According to the poll, just 37% of respondents said they approved of Obama's handling of foreign-policy issues, an all-time low. Meanwhile, 57% said they disapproved, an all-time high.
And the foreign-policy approval rating for Obama might be artificially high. The poll was conducted before the crisis in Iraq — a situation for which Obama has been roundly criticized — bubbled up and grabbed international attention.
Obama's handling of international events have earned him criticism over the past few months — from the crisis in Ukraine to his administration's decision to execute a prisoner swap to free U.S. Sgt. Bowe Bergdahl in exchange for five Taliban-affiliated prisoners from the Guantanamo Bay military prison.
According to the poll, 44% of respondents said the administration should not have made the exchange, compared with 30% who supported it.
Some other highlights from the poll:
Obama's overall approval rating sits at just 41%, tying an all-time low.
His approval rating on handling the economy also sits at 41%, down 1 percentage point from last month. It's the same number from March.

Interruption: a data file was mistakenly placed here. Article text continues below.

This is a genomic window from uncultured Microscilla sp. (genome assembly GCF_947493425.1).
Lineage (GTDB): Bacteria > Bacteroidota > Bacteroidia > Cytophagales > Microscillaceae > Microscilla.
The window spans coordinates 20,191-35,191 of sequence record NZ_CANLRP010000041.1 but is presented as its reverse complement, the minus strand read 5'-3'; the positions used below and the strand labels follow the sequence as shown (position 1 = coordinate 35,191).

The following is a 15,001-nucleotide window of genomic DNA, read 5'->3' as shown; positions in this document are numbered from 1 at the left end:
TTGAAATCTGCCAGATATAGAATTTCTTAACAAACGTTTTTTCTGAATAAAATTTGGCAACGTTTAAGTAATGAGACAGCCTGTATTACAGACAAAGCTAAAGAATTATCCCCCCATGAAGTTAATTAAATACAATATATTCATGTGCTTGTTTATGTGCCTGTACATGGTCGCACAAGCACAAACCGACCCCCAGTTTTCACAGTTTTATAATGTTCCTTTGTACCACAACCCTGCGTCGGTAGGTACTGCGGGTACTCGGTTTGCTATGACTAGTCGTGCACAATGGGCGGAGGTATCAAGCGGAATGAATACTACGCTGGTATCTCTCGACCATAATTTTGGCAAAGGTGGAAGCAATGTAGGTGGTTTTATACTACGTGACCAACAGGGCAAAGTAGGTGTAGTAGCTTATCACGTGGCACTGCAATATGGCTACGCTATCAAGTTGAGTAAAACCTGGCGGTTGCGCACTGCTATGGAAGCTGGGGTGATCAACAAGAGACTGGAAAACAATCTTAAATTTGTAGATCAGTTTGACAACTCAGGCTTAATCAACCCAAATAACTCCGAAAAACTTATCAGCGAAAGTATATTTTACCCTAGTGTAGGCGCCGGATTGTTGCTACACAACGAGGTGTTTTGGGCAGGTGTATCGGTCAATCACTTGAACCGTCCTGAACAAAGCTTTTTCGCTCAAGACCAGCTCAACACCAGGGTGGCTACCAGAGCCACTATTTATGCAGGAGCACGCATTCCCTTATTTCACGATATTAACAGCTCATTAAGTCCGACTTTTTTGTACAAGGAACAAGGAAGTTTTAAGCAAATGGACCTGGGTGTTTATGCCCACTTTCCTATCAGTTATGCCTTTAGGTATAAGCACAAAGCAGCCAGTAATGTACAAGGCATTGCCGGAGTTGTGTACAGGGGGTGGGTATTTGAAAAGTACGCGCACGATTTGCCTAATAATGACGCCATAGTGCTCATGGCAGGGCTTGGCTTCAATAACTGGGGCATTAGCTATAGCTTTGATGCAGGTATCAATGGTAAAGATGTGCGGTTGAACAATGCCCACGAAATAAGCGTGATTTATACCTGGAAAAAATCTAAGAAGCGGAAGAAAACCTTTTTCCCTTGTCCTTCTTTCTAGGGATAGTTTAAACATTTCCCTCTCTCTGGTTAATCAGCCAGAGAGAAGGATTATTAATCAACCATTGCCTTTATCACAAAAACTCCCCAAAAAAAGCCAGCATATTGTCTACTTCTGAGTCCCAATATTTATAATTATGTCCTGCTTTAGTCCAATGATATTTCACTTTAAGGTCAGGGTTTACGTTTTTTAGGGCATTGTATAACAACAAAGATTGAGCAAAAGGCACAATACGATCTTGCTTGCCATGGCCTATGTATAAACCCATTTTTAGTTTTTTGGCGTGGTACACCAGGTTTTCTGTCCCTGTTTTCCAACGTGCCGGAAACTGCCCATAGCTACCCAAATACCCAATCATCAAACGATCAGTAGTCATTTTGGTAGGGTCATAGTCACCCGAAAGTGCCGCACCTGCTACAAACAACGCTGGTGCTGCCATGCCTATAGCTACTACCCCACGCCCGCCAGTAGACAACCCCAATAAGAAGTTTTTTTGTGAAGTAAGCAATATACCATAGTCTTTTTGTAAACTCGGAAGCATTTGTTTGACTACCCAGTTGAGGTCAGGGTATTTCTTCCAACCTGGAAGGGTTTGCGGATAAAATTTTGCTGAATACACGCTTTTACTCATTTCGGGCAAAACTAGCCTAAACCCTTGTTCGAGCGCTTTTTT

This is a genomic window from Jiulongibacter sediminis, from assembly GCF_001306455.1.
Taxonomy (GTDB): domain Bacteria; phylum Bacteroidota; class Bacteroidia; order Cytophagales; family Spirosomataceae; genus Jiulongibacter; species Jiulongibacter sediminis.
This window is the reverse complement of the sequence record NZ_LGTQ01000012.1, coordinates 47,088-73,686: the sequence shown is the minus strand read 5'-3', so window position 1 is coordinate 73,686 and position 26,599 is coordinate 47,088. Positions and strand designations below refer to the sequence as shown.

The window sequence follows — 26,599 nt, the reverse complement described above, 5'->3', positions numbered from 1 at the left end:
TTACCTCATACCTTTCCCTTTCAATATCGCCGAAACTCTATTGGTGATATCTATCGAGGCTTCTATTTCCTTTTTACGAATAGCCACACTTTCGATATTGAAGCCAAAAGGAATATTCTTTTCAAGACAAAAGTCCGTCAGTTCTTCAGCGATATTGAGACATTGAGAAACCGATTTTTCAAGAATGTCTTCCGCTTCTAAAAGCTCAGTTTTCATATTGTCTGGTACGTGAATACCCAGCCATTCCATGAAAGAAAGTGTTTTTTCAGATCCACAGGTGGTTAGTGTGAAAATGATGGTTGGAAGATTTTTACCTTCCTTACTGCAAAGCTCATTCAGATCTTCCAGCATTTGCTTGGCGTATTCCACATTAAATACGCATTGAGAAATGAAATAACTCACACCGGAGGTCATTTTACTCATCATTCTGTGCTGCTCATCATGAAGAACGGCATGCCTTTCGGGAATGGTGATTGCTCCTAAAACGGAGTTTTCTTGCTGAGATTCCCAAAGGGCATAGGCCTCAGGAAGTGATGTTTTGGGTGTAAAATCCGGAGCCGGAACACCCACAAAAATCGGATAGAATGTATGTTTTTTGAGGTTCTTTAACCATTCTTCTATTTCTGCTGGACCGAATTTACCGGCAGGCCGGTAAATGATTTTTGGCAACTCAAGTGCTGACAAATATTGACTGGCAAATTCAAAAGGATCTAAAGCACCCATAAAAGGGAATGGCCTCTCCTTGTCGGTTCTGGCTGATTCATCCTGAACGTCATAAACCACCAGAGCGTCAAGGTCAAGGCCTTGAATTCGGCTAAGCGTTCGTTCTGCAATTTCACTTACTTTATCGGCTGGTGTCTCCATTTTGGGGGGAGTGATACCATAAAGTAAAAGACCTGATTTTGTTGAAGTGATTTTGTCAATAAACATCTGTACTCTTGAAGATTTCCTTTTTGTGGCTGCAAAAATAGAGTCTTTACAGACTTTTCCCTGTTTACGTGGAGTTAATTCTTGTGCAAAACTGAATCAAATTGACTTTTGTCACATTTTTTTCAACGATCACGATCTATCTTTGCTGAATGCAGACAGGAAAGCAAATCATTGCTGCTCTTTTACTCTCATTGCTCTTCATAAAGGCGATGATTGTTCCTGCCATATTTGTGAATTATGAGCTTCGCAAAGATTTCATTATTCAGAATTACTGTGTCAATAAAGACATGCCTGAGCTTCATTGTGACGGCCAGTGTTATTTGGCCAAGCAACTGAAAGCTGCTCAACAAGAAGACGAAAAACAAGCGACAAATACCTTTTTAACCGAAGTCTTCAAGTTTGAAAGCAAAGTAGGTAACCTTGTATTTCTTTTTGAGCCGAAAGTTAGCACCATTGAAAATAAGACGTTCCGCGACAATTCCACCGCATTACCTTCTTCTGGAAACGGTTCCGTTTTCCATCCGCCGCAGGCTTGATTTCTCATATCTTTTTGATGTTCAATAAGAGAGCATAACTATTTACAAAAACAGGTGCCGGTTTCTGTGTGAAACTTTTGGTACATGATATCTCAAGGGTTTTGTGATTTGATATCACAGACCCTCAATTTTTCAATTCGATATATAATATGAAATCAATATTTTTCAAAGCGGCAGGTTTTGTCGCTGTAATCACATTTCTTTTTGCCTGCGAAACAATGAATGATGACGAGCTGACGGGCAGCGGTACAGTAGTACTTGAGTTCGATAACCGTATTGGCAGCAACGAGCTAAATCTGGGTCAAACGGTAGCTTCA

Obama's favorability rating is underwater — 41% said they view him positively, while 45% see him in a negative light.
When asked their predictions on the rest of Obama's term in office, 54% said they thought he "cannot lead and get the job done," compared with only 42% who said the opposite.
Over the last 12 months, 41% of respondents said their views of the Obama administration have "gotten worse." Only 15% said they have "gotten better."
Obama's declining popularity threatens to drag down Democrats in the 2014 midterm elections. By a 10-point margin, more people said their vote this November will be to "send a signal of opposition to Obama." (41% said their vote will not be a signal to Obama either way.) On the generic congressional ballot, 35% said they would vote for a Democratic candidate in their district, compared with 30% who chose a theoretical Republican candidate.
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